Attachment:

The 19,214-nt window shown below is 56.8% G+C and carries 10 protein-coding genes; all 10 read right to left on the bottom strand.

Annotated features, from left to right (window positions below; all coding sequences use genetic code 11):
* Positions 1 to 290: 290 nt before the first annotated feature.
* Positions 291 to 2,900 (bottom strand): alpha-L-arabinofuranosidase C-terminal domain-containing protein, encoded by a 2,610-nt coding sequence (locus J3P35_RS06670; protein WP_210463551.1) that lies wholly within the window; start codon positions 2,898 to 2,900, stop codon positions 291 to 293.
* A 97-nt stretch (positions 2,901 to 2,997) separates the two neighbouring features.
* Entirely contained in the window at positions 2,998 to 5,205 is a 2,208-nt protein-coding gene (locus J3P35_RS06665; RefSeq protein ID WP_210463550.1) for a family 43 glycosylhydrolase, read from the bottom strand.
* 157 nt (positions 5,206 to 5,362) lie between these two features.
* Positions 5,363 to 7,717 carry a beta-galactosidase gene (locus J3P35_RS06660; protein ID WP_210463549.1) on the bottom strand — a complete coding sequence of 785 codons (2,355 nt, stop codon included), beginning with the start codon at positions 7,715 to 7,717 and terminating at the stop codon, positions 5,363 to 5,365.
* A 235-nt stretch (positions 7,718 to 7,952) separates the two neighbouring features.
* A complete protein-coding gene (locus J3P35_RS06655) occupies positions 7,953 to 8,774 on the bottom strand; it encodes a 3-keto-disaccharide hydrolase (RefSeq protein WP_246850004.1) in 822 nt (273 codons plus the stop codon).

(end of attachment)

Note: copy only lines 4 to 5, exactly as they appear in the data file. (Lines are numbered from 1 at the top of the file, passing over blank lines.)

* Positions 291 to 2,900 (bottom strand): alpha-L-arabinofuranosidase C-terminal domain-containing protein, encoded by a 2,610-nt coding sequence (locus J3P35_RS06670; protein WP_210463551.1) that lies wholly within the window; start codon positions 2,898 to 2,900, stop codon positions 291 to 293.
* A 97-nt stretch (positions 2,901 to 2,997) separates the two neighbouring features.